Biologic activities of growth hormone secretagogues in humans

Biologic activities of growth hormone secretagogues in humans / E. Ghigo, E. Arvat, R. Giordano, F. Broglio, L. Gianotti, M. Maccario, G. Bisi, A. Graziani, M. Papotti, G. Muccioli, R. Deghenghi, F. Camanni

  • Endocrine 14 (2001) 1 (Feb); p. 87-93
  • PMID: 11322506
  • DOI: 10.1385/ENDO:14:1:087


Growth hormone secretagogues (GHSs) are synthetic peptidyl and nonpeptidyl molecules with strong, dose-dependent, and reproducible growth hormone (GH)-releasing activity even after oral administration. GHSs release GH via actions on specific receptors (GHS-R) at the pituitary and, mainly, at the hypothalamic levels. GHSs likely act as functional somatostatin antagonists and meantime enhance the activity of GH-releasing hormone (GHRH)-secreting neurons. The GH-releasing effect of GHSs is independent of gender but undergoes marked age-related variations. Estrogens play a major role in enhancing the GH response to GHSs at puberty, which GHRH hypoactivity, somatostatinergic hyperactivity and impaired activity of the putative GHS-like ligand and receptors probably explain the reduced GH-releasing effect of GHSs in aging. The activity of GHSs is not fully specific for GH. Their slight prolactin-releasing activity probably comes from direct pituitary action. In physiological conditions, the ACTH-releasing activity of GHSs is dependent on central actions; a direct action on GHS-R in pituitary ACTH-secreting tumors likely explains the peculiar ACTH and cortisol hyperresponsiveness to GHSs in Cushing disease. GHSs have specific receptor subtypes in other central and peripheral endocrine and nonendocrine tissues mediating GH-independent biologic activities. GHSs influence sleep pattern, stimulate food intake, and have cardiovascular activities. GHs have specific binding in normal and neoplastic follicular derived human thyroid tissue and inhibit the proliferation of follicular-derived neoplastic cell lines. The discovery of ghrelin, a 28 amino acid peptide synthesized in the stomach but also in other tissues, has opened new fascinating perspectives of research in this field.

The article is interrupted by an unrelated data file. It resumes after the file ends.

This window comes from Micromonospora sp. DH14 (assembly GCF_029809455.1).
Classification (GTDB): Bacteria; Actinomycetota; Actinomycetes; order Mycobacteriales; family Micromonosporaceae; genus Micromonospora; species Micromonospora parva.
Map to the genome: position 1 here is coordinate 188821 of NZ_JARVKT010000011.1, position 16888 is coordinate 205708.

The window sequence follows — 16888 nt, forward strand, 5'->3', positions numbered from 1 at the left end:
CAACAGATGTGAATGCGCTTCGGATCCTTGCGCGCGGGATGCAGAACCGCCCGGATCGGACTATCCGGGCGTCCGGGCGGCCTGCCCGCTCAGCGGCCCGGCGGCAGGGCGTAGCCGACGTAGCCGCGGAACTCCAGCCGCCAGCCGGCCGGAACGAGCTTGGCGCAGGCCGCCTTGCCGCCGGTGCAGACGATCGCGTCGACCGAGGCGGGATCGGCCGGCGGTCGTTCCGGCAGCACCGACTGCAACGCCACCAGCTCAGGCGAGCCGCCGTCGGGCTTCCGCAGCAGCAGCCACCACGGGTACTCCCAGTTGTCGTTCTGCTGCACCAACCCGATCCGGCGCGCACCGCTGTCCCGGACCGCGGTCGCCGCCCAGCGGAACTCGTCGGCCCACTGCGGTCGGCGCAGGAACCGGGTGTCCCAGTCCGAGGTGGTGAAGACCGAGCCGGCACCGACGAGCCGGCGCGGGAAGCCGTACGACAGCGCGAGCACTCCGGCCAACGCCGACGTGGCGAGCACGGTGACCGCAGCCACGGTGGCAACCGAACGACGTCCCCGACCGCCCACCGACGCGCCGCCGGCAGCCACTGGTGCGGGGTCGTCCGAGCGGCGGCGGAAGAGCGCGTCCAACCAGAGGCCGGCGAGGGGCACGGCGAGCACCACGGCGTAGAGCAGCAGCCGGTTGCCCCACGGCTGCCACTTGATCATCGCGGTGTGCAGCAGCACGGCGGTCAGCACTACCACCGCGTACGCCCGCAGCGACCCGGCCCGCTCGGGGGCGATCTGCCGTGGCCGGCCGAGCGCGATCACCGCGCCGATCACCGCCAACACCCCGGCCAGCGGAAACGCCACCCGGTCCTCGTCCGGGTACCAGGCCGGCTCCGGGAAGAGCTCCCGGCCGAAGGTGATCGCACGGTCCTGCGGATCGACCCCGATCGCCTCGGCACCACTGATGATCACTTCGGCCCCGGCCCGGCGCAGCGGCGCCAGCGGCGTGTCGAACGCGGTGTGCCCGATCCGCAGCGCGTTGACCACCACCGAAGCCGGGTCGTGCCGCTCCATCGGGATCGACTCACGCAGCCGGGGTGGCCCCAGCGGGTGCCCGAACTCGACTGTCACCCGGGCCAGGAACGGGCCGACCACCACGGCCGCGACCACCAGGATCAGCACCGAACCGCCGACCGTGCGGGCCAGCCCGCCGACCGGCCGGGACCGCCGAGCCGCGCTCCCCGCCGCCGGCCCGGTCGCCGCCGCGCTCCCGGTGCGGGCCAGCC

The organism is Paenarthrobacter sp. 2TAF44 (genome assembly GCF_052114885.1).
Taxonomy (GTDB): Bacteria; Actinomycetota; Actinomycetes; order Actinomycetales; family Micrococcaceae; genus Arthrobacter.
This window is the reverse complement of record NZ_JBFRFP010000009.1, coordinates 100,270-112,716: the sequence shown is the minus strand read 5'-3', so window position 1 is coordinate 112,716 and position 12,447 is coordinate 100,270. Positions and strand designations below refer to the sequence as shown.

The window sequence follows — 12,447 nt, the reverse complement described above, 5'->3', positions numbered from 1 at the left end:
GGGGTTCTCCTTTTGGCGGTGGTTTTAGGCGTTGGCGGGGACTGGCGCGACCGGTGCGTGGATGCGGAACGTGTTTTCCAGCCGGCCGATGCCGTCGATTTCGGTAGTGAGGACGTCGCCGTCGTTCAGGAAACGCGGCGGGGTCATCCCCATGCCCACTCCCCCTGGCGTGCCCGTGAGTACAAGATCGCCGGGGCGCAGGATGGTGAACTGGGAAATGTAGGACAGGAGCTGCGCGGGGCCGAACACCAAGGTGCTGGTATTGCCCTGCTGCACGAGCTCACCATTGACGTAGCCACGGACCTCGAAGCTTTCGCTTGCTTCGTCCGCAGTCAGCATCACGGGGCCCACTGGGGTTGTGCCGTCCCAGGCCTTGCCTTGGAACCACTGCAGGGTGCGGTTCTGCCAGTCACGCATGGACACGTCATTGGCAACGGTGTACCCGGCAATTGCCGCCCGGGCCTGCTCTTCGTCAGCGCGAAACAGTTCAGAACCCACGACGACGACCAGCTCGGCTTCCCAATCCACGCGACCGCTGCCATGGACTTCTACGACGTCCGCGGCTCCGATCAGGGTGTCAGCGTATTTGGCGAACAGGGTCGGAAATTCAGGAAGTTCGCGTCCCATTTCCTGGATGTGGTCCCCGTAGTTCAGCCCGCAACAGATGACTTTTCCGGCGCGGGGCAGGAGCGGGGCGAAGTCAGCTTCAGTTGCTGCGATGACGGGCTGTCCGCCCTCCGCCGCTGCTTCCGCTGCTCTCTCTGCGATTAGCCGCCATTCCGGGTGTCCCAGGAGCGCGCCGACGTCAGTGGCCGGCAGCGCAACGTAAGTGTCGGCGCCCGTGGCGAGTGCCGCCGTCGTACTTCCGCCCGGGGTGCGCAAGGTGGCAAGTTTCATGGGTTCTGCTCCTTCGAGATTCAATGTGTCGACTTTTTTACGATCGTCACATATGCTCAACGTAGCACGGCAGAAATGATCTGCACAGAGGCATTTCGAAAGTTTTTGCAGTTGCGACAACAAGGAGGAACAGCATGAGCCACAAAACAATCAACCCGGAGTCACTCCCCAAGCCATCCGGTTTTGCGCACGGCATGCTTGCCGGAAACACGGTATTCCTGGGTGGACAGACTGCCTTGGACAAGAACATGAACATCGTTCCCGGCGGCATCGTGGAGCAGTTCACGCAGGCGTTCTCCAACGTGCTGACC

Original document


1 February 2001
Arvat, Emanuela
Bisi, G.
Broglio, Fabio
Camanni, Franco
Deghenghi, Romano
Ghigo, Ezio
Gianotti, L.
Giordano, Roberta
Graziani, A.
Maccario, Mauro
Muccioli, Giampiero
Papotti, Mauro
Other organisations
Università degli Studi di Torino (UNITO) - University of Turin
Doping classes
S2. Peptide Hormones, Growth Factors
Growth Hormone Secretagogues (GHS)
Growth hormone-releasing hormone (GHRH)
Medical terms
Health effects
Document category
Scientific article
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Pdf file
Date generated
8 December 2021
Date of last modification
24 January 2022
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